Defendant Topaz seeks indemnification under the Indemnity Agreement as well. Pursuant to an Assignment and Agreement dated March 7, 1991 ("Assignment and Agreement"), Topaz and GBJ assigned to SCC all of their rights, title, and interest in certain Cal Pacific agreements dated January 14, 1991. In return, SCC agreed to provide coverage to Topaz, GBJ, and Gelmin under the Indemnity Agreement. Assignment and Agreement P 6.

 Defendants allege, without more, that if they are held liable to Sequa or SCC on any claims asserted in this action (except for those claims based on willful misconduct), SCC must indemnify defendants and reimburse their reasonable legal expenses pursuant to the above-mentioned indemnification agreements. Answer PP 109-121. In an attempt to further bolster their position that the indemnification agreements cover claims between the parties, defendants have submitted the Affidavit of Jeffrey Gelmin ("Gelmin Affidavit"). On this motion, the Court must decide whether the various indemnification agreements cover defendants' RICO-related expenses and, more generally, whether the agreements apply to claims asserted between the parties to those agreements.


 I. Indemnification of RICO Liability and Defense-Related Expenses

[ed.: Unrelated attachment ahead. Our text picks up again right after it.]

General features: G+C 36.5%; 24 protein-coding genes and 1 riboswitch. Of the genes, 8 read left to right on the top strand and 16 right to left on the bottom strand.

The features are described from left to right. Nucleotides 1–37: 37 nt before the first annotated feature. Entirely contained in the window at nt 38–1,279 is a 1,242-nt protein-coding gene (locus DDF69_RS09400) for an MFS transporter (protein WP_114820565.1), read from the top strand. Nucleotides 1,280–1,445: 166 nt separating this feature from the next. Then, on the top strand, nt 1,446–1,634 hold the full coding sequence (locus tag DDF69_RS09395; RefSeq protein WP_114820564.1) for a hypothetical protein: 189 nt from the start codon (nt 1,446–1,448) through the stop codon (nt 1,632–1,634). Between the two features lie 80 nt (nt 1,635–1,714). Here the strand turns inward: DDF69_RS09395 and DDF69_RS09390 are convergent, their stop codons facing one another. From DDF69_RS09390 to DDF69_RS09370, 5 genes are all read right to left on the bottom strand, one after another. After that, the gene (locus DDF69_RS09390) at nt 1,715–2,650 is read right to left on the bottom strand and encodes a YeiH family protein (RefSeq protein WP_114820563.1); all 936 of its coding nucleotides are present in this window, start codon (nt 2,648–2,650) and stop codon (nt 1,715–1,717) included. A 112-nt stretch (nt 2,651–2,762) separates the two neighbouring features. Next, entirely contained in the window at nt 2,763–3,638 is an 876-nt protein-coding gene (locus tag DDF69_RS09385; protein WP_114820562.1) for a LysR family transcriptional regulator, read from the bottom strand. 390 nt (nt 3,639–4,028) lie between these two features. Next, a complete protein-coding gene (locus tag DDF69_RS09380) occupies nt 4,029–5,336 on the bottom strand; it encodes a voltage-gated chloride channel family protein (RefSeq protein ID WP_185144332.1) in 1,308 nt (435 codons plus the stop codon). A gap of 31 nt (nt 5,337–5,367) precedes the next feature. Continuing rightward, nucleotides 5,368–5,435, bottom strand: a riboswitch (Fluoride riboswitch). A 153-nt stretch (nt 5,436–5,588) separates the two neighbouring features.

It is well-established, and defendants do not argue otherwise, that indemnification is not available for RICO liability. Friedman v. Hartmann, 787 F. Supp. 411, 418 (S.D.N.Y. 1992); Academic Indus., Inc. v. Untermeyer Mace Partners, Ltd., 1992 WL 73473, at *6 (S.D.N.Y. Apr. 1, 1992); Department of Economic Dev. v. Arthur Andersen & Co., 747 F. Supp. 922, 931-32 (S.D.N.Y. 1990); Minpeco, S.A. v. Conticommodity Serv., Inc., 677 F. Supp. 151, 154 (S.D.N.Y. 1988). Indemnification is unavailable for RICO liability because it would be contrary to public policy for a court to allow an intentional tortfeasor to escape liability. In this action, plaintiffs base their RICO allegations on the willful misconduct of mail and wire fraud. Defendants contend, however, that they are entitled to indemnification of their RICO defense-related expenses in the event that they are successful in defending against plaintiffs' RICO claims.